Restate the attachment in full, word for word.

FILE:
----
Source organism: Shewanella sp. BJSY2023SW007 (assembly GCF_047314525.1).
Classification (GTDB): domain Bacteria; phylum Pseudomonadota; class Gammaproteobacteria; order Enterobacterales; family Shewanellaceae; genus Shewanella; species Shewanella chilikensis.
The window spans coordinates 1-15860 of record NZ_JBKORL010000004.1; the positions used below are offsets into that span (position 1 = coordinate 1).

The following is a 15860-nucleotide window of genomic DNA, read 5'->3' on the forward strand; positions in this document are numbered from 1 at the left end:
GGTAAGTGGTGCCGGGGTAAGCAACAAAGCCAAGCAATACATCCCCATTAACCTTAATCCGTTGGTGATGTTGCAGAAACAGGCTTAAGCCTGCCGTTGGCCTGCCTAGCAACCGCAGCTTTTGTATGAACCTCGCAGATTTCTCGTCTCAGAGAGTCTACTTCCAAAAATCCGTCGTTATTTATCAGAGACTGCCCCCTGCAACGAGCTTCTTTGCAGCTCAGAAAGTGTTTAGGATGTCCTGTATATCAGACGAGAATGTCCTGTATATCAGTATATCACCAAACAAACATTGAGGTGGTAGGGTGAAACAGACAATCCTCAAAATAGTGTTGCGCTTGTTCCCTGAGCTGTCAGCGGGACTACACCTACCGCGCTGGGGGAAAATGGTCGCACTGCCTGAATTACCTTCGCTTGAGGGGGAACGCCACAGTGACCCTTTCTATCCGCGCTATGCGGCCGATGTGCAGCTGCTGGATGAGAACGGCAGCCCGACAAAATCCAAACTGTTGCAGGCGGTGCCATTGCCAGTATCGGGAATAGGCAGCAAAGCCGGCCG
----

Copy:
Source organism: Shewanella sp. BJSY2023SW007 (assembly GCF_047314525.1).
Classification (GTDB): domain Bacteria; phylum Pseudomonadota; class Gammaproteobacteria; order Enterobacterales; family Shewanellaceae; genus Shewanella; species Shewanella chilikensis.
The window spans coordinates 1-15860 of record NZ_JBKORL010000004.1; the positions used below are offsets into that span (position 1 = coordinate 1).

The following is a 15860-nucleotide window of genomic DNA, read 5'->3' on the forward strand; positions in this document are numbered from 1 at the left end:
GGTAAGTGGTGCCGGGGTAAGCAACAAAGCCAAGCAATACATCCCCATTAACCTTAATCCGTTGGTGATGTTGCAGAAACAGGCTTAAGCCTGCCGTTGGCCTGCCTAGCAACCGCAGCTTTTGTATGAACCTCGCAGATTTCTCGTCTCAGAGAGTCTACTTCCAAAAATCCGTCGTTATTTATCAGAGACTGCCCCCTGCAACGAGCTTCTTTGCAGCTCAGAAAGTGTTTAGGATGTCCTGTATATCAGACGAGAATGTCCTGTATATCAGTATATCACCAAACAAACATTGAGGTGGTAGGGTGAAACAGACAATCCTCAAAATAGTGTTGCGCTTGTTCCCTGAGCTGTCAGCGGGACTACACCTACCGCGCTGGGGGAAAATGGTCGCACTGCCTGAATTACCTTCGCTTGAGGGGGAACGCCACAGTGACCCTTTCTATCCGCGCTATGCGGCCGATGTGCAGCTGCTGGATGAGAACGGCAGCCCGACAAAATCCAAACTGTTGCAGGCGGTGCCATTGCCAGTATCGGGAATAGGCAGCAAAGCCGGCCG